The complaints did not reach the Texas Rangers until February 2005 and remained largely secret until accounts began appearing in recent weeks on the Web site of the Texas Observer and the pages of The Dallas Morning News.
The problems were widespread at the agency, which annually places some 3,000 juveniles ages 10 to 17 at the time of their felonies in 13 secure schools, senators and witnesses said.
State Senator Juan Hinojosa, Democrat of McAllen, who investigated conditions at another school in his South Texas district in 2005, said, “We found out a lot of youths are kept seven or eight months longer than required, and we want to know why.”
Mr. Hinojosa added: “If a young person refuses to have sex with a supervisor, they deduct a point and are required to stay longer.”
At another state school in Brownwood in Central Texas, he said, “A supervisor was accused of having sex with a 15-year-old juvenile” — a girl, he said later. It was turned over to the Brownwood police, he said, “with no action — it was covered up.”
Mr. Nichols, the acting director, said the commission investigated 1,300 cases of reported wrongdoing last year, including 98 cases of reported sexual abuse. In 78 of the cases, he said, staff members were fired or resigned.
“How about prosecuted?” Mr. Hinojosa asked.
Mr. Nichols did not say. But he said a “large number” of the 78 cases involved female staff members of the commission who had improper sexual contact with students, male and female.
Senators questioned Mr. Nichols about the transfer in 2003 of one supervisor, Ray Brookins, to the West Texas State School from another school for juvenile offenders at San Saba, after pornography had been found on his computer. Mr. Brookins later became assistant superintendent at Pyote and was cited by the Texas Rangers for sexual contact with juveniles there, senators said. Another supervisor at Pyote, John Paul Hernandez, was also reported by the Texas Rangers to have engaged in sexual contact with students, senators said.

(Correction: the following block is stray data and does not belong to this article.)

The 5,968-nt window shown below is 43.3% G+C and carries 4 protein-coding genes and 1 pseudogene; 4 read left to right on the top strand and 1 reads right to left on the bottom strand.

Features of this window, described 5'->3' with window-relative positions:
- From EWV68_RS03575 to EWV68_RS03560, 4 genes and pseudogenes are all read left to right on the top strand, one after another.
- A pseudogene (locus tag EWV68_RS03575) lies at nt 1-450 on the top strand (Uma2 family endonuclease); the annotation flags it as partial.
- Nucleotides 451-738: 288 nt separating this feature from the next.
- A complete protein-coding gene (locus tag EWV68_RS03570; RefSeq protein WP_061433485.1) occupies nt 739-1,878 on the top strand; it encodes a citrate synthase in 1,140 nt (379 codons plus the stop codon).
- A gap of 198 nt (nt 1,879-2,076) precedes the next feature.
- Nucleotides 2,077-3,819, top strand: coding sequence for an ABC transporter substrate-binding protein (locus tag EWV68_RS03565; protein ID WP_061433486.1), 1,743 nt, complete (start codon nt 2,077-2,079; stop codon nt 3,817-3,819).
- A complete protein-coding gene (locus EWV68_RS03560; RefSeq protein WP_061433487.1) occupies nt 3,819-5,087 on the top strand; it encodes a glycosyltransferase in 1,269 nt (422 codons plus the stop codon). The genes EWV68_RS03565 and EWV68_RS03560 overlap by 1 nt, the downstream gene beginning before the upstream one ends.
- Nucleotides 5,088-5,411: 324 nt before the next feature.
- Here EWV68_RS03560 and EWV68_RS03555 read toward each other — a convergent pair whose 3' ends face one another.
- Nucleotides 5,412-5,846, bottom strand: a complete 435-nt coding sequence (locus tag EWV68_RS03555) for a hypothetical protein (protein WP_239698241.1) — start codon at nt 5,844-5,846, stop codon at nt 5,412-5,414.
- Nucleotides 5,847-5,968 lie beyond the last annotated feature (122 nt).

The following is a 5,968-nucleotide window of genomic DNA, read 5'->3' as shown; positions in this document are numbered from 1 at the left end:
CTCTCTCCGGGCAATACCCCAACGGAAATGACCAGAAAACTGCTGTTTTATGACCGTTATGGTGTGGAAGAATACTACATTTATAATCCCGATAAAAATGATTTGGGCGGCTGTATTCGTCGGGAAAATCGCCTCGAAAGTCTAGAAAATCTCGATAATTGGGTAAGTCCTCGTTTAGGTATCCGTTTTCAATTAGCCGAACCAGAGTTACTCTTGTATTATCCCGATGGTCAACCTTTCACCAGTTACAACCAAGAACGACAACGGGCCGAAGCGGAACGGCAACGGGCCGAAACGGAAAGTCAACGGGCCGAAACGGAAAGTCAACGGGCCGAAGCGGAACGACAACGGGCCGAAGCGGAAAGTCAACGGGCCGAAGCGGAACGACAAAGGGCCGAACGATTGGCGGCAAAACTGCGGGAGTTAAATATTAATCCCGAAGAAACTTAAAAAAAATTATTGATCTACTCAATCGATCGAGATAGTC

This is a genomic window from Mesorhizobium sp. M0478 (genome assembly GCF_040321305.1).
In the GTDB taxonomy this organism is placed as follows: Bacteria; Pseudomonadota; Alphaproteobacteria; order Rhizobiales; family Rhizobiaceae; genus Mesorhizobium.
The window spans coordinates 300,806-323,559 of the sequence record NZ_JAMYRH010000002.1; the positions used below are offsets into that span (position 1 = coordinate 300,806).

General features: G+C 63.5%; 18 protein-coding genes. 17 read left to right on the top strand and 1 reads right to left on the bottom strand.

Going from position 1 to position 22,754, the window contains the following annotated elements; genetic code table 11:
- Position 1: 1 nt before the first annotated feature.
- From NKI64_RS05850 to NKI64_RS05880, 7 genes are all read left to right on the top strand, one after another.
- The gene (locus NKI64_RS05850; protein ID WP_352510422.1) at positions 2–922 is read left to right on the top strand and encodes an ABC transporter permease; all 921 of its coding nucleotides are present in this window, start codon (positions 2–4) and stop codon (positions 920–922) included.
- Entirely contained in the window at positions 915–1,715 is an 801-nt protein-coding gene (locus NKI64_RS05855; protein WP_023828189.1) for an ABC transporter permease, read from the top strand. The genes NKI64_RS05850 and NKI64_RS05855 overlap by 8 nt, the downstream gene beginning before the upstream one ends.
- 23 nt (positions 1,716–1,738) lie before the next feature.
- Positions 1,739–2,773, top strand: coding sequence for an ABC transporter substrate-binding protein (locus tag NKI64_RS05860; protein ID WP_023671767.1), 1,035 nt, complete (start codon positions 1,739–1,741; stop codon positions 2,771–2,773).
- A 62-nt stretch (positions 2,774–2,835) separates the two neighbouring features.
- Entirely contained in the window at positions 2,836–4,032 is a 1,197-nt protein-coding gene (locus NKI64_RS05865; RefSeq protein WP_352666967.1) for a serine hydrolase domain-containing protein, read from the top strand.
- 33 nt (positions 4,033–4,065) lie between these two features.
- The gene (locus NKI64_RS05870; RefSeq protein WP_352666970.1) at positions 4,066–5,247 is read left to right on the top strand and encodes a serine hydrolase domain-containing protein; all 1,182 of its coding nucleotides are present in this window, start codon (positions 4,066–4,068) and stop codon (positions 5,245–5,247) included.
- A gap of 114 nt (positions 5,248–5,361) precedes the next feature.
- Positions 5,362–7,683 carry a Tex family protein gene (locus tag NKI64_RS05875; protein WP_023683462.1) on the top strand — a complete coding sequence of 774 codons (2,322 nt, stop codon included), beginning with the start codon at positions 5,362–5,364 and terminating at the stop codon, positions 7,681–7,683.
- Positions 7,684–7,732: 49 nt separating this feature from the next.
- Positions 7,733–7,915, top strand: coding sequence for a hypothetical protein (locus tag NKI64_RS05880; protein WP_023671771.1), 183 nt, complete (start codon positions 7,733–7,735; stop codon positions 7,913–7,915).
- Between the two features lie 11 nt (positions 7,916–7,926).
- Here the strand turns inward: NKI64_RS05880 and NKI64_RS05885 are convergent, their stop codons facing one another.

Both supervisors left the youth agency and are under investigation, said the Ward County district attorney, Randall Reynolds.
Mr. Brookins was said at the hearing to be working at a bar in Austin.
Mr. Hernandez became principal at a charter school in Midland, the Richard Milburn Academy, said Norman Hall, the school’s superintendent. The school did not know of Mr. Hernandez’s history when it hired him
, Mr. Hall said, and put him on leave several weeks ago.
Mr. Hernandez did not return a call to his mobile phone.
The superintendent at Pyote, Chip Harrison, who knew of the accusations against Mr. Brookins and Mr. Hernandez and kept them on the staff, senators said, is now director of juvenile corrections for the commission, in charge of several schools.
“That’s intolerable; that’s unacceptable,” Mr. Whitmire said.
Mr. Nichols called him “one of our most experienced superintendents,” setting off a gasp from parents.
Mr. Harrison did not return a call.
Randall Chance, a former inspector general at the Pyote school and the author of a self-published book, “Raped by the State,” said abuses were often covered up. “They’re not a problem at the T.Y.C. unless you bring it up” Mr. Chance said, “and then you’re the problem.”
Stacie Semrad contributed reporting.